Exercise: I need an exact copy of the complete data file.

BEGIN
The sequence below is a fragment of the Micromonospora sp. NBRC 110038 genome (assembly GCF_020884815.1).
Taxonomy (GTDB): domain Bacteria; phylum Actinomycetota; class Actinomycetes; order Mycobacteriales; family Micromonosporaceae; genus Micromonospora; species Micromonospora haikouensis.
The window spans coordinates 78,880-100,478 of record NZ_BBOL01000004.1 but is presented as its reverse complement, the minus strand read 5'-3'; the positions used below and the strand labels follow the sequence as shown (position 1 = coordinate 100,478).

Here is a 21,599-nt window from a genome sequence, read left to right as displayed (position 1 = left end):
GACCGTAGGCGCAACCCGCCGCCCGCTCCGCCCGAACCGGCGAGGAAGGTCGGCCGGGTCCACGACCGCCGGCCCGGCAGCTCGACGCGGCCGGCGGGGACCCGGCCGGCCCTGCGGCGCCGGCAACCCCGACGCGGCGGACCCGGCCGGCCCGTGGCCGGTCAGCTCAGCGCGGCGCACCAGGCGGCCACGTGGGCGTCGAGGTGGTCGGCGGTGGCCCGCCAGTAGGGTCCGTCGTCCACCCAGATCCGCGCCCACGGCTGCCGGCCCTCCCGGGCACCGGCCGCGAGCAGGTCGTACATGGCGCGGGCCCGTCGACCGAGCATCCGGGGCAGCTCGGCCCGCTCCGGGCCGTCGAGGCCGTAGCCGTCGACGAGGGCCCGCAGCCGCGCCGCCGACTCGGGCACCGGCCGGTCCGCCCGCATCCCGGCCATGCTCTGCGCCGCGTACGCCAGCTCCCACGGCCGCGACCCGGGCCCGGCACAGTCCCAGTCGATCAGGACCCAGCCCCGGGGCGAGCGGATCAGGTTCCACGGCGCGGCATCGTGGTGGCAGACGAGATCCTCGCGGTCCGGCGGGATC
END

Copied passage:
The sequence below is a fragment of the Micromonospora sp. NBRC 110038 genome (assembly GCF_020884815.1).
Taxonomy (GTDB): domain Bacteria; phylum Actinomycetota; class Actinomycetes; order Mycobacteriales; family Micromonosporaceae; genus Micromonospora; species Micromonospora haikouensis.
The window spans coordinates 78,880-100,478 of record NZ_BBOL01000004.1 but is presented as its reverse complement, the minus strand read 5'-3'; the positions used below and the strand labels follow the sequence as shown (position 1 = coordinate 100,478).

Here is a 21,599-nt window from a genome sequence, read left to right as displayed (position 1 = left end):
GACCGTAGGCGCAACCCGCCGCCCGCTCCGCCCGAACCGGCGAGGAAGGTCGGCCGGGTCCACGACCGCCGGCCCGGCAGCTCGACGCGGCCGGCGGGGACCCGGCCGGCCCTGCGGCGCCGGCAACCCCGACGCGGCGGACCCGGCCGGCCCGTGGCCGGTCAGCTCAGCGCGGCGCACCAGGCGGCCACGTGGGCGTCGAGGTGGTCGGCGGTGGCCCGCCAGTAGGGTCCGTCGTCCACCCAGATCCGCGCCCACGGCTGCCGGCCCTCCCGGGCACCGGCCGCGAGCAGGTCGTACATGGCGCGGGCCCGTCGACCGAGCATCCGGGGCAGCTCGGCCCGCTCCGGGCCGTCGAGGCCGTAGCCGTCGACGAGGGCCCGCAGCCGCGCCGCCGACTCGGGCACCGGCCGGTCCGCCCGCATCCCGGCCATGCTCTGCGCCGCGTACGCCAGCTCCCACGGCCGCGACCCGGGCCCGGCACAGTCCCAGTCGATCAGGACCCAGCCCCGGGGCGAGCGGATCAGGTTCCACGGCGCGGCATCGTGGTGGCAGACGAGATCCTCGCGGTCCGGCGGGATC